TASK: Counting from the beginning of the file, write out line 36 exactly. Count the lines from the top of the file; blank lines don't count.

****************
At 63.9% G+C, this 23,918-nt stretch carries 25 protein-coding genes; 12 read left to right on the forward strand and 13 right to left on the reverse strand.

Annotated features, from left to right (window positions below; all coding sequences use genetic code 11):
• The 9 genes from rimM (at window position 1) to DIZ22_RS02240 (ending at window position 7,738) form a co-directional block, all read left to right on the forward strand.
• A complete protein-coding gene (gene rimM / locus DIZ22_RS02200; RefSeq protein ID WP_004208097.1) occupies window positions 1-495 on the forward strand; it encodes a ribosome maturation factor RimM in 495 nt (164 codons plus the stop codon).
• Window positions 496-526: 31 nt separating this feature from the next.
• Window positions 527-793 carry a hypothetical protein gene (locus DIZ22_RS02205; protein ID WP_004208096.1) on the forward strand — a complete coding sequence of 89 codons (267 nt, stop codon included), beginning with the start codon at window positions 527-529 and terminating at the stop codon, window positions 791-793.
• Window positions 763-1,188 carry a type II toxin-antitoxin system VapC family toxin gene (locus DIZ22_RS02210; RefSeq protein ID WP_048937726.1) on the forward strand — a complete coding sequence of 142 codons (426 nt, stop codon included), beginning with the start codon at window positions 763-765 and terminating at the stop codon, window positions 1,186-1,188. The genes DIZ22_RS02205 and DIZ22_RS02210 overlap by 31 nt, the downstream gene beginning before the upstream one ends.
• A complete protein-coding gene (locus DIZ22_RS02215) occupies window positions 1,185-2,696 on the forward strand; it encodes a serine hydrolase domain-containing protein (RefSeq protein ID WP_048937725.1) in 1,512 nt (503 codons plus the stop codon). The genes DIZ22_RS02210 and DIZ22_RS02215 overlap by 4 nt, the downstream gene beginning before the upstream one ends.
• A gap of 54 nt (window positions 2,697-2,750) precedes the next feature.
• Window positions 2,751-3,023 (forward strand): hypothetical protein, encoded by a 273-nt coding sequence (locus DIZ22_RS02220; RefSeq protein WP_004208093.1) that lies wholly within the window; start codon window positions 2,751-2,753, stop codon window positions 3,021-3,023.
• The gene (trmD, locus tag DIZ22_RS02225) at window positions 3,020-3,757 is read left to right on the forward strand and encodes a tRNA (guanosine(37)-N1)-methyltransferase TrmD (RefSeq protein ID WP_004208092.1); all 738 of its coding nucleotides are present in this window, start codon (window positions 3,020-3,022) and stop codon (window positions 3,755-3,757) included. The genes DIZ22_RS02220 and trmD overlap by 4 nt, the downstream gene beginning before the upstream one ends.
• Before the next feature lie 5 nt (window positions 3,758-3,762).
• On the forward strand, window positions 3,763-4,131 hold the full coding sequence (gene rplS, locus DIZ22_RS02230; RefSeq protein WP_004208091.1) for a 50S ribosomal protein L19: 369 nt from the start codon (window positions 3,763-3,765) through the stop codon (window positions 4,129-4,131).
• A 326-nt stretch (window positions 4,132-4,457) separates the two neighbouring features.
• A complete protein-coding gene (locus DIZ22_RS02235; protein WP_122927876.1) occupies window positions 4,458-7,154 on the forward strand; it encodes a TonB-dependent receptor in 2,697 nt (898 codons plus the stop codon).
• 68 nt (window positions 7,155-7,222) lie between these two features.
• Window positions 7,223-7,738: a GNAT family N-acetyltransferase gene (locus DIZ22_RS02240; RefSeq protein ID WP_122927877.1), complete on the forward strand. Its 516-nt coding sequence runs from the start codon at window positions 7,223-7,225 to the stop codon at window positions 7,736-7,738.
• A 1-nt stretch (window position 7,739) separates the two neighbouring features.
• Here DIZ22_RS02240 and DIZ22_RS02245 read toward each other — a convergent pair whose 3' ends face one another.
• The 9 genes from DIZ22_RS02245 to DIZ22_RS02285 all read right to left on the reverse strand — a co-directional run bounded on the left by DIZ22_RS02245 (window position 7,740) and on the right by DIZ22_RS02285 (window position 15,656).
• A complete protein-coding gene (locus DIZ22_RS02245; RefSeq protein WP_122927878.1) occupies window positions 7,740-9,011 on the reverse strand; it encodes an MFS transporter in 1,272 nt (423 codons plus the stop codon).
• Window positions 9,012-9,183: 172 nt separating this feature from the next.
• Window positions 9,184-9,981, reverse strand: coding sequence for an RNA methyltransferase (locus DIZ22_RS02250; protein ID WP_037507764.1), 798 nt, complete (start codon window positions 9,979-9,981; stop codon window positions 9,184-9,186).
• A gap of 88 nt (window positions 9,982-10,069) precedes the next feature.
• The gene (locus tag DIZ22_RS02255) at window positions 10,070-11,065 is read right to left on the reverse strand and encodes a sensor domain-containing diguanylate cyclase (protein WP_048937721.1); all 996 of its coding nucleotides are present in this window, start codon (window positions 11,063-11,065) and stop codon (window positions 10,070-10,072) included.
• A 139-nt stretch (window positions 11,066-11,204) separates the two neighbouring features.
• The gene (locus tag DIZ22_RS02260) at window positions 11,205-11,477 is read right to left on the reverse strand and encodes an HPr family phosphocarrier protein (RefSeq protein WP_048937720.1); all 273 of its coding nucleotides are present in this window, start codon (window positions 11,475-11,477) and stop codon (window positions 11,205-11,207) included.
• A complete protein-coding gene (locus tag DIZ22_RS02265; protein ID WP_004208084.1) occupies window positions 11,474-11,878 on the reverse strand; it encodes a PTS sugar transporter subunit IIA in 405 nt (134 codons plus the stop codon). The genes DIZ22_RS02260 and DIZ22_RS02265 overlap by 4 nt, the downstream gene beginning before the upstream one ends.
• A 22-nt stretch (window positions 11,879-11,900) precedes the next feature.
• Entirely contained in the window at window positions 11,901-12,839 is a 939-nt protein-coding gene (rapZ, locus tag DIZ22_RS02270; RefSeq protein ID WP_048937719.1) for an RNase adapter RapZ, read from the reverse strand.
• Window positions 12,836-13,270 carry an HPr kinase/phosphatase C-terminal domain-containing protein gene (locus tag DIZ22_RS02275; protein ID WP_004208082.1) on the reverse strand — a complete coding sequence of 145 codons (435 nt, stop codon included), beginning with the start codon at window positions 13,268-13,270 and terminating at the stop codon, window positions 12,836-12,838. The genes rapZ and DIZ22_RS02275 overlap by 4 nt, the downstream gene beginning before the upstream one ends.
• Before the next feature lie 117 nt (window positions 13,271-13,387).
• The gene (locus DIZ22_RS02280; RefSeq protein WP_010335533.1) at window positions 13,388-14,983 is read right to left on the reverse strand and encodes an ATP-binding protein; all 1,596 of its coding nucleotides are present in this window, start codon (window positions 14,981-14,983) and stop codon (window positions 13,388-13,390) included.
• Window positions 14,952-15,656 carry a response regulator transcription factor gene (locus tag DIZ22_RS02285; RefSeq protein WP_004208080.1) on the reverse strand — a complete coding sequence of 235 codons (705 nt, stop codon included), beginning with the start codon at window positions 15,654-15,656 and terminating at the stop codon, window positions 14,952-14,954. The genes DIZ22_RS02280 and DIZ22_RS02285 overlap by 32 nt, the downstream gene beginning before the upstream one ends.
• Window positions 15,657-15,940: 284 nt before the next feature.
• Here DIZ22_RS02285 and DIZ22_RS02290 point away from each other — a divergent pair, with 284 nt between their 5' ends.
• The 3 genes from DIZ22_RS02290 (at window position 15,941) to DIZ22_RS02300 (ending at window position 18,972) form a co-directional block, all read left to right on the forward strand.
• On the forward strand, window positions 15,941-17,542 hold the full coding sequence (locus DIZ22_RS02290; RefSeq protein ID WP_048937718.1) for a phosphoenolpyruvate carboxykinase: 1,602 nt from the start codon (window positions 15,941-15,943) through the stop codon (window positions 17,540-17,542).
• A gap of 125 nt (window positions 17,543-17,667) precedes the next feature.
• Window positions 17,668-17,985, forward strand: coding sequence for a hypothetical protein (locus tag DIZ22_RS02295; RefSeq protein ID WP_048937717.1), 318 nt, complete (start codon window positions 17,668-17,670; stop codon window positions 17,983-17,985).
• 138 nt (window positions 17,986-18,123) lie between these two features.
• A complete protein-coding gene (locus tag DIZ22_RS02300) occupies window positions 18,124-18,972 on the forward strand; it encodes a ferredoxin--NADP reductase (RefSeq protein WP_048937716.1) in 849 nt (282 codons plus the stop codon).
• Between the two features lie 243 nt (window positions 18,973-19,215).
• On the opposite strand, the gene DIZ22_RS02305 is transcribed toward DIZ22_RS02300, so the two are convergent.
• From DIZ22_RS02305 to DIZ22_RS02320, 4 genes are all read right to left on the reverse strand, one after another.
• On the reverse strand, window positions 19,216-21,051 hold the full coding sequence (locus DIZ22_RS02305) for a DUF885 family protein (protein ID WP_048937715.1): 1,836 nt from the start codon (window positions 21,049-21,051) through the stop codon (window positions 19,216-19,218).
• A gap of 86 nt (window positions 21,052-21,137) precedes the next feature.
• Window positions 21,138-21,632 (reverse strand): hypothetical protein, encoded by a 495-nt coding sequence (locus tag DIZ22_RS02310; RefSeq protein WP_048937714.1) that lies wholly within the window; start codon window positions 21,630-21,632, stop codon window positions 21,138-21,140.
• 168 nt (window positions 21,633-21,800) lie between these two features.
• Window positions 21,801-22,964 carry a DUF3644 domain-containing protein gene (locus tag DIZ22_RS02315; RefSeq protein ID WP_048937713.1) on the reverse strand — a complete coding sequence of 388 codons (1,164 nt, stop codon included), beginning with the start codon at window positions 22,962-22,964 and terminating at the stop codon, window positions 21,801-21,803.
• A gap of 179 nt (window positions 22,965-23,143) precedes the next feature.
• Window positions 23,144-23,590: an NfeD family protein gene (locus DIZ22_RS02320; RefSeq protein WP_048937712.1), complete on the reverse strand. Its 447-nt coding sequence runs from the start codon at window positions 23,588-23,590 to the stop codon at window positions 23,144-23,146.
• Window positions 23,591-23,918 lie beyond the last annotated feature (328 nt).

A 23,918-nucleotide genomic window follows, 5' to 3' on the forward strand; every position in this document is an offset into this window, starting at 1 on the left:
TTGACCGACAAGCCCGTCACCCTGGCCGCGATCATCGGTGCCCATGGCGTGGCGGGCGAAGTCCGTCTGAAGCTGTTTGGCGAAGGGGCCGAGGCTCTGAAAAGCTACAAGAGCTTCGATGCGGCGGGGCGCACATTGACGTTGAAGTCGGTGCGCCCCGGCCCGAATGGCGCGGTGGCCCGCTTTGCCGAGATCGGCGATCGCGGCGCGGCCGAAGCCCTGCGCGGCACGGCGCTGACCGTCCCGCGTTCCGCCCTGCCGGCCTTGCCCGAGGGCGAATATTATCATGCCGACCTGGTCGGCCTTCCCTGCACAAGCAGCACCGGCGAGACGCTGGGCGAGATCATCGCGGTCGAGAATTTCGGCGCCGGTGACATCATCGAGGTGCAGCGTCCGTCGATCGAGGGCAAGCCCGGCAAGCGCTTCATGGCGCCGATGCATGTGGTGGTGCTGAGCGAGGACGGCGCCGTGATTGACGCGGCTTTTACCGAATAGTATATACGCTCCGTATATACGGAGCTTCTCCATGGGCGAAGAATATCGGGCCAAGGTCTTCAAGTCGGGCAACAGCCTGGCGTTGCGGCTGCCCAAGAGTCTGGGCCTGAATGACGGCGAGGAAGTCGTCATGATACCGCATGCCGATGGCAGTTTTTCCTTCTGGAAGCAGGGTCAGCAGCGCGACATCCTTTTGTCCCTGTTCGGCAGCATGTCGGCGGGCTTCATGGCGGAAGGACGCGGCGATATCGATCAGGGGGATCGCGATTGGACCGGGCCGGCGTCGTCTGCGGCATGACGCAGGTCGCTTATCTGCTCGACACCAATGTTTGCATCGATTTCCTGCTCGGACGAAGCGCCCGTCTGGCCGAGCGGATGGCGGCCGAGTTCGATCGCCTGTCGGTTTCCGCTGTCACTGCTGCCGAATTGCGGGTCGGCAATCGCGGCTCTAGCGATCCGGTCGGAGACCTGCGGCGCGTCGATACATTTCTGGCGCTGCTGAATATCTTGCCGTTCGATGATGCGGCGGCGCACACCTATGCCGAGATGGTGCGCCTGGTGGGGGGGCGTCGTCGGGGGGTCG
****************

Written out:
• Here DIZ22_RS02285 and DIZ22_RS02290 point away from each other — a divergent pair, with 284 nt between their 5' ends.